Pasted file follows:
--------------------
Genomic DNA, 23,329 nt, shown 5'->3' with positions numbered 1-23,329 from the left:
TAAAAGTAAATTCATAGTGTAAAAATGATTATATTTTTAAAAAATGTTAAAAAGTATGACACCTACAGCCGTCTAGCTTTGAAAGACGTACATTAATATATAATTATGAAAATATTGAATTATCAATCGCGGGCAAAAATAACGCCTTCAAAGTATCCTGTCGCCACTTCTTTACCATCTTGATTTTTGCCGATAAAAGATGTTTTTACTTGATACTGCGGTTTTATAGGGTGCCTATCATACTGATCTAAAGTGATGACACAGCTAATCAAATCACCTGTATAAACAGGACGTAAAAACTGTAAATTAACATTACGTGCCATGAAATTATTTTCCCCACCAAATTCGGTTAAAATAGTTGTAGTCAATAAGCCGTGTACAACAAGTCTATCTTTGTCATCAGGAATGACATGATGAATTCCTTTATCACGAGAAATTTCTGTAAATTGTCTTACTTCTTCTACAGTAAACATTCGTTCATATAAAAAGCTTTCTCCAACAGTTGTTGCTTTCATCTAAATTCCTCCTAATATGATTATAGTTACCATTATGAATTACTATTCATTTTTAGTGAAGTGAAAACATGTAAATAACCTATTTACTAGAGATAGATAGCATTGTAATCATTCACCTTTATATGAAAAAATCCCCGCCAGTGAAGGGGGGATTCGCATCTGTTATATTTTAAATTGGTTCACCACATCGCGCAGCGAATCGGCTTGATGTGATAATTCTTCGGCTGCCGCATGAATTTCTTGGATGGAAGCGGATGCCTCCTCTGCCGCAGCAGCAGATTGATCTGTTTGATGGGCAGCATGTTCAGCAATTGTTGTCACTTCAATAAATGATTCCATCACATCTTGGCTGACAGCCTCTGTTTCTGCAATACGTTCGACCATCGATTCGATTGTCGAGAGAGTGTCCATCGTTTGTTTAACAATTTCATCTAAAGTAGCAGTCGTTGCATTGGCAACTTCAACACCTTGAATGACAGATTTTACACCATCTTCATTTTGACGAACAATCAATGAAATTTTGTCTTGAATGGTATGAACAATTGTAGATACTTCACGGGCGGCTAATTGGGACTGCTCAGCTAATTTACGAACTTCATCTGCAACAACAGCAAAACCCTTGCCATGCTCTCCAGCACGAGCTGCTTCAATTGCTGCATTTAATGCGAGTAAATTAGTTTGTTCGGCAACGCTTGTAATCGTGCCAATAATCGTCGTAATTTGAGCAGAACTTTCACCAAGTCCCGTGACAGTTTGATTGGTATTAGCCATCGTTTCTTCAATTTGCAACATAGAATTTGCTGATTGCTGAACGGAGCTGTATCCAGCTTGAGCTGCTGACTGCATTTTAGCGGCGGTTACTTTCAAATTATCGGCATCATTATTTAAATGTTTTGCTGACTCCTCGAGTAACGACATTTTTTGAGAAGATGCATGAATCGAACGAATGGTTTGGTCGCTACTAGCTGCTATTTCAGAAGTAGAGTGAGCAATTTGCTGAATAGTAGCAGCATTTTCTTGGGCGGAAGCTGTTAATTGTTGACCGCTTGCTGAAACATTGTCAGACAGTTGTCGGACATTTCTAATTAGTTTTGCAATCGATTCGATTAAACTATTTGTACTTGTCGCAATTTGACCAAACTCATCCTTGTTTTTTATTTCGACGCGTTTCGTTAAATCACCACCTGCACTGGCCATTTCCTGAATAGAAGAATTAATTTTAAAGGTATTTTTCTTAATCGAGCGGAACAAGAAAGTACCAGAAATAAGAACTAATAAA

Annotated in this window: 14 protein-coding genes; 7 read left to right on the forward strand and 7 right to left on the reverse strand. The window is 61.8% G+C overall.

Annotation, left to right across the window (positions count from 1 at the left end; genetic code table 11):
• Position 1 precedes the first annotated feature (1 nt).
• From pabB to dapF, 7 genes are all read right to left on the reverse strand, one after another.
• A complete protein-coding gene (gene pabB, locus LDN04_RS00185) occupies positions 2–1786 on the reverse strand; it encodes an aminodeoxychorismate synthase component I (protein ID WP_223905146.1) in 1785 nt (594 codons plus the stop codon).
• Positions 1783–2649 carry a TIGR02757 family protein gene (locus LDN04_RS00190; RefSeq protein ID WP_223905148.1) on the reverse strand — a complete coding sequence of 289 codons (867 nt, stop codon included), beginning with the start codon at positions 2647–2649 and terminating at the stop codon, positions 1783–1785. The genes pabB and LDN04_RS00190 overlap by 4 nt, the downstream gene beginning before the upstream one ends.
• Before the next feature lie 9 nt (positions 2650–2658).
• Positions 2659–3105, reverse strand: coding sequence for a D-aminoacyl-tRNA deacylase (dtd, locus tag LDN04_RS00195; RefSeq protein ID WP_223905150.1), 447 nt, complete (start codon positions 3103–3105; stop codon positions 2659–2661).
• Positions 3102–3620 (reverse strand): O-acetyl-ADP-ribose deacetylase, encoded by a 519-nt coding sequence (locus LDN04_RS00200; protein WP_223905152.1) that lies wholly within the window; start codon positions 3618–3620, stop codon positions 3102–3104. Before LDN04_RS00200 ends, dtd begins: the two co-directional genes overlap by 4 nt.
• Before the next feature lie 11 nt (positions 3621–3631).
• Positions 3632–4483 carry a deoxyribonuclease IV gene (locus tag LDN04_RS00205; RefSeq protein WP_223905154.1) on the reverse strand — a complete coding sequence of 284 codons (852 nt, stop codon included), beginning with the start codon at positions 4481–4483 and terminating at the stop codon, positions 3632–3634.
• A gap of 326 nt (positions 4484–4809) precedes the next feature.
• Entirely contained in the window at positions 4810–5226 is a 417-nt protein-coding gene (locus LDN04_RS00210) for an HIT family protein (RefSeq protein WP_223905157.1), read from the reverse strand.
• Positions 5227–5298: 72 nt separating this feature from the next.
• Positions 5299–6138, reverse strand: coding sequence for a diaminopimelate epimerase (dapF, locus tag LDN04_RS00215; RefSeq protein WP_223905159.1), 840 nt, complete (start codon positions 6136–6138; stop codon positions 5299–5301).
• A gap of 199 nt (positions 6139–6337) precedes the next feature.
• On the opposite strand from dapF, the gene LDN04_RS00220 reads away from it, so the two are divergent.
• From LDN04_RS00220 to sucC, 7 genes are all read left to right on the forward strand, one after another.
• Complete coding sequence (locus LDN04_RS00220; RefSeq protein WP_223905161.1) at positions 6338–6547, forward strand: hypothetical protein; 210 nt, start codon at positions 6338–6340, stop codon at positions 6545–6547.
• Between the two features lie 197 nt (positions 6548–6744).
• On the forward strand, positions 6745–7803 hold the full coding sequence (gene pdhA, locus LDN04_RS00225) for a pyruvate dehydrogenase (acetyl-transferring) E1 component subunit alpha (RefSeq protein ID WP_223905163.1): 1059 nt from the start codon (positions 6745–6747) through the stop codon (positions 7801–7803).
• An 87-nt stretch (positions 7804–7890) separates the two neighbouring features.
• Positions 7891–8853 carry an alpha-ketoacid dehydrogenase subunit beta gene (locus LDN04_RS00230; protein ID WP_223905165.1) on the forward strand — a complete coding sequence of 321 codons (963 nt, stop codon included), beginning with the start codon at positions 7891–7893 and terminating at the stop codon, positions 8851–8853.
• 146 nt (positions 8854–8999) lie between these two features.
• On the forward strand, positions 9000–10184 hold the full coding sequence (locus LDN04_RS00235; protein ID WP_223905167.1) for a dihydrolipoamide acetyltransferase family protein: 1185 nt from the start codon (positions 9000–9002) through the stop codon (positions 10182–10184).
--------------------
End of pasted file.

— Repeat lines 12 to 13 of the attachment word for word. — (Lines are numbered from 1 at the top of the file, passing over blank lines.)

• Before the next feature lie 11 nt (positions 3621–3631).
• Positions 3632–4483 carry a deoxyribonuclease IV gene (locus tag LDN04_RS00205; RefSeq protein WP_223905154.1) on the reverse strand — a complete coding sequence of 284 codons (852 nt, stop codon included), beginning with the start codon at positions 4481–4483 and terminating at the stop codon, positions 3632–3634.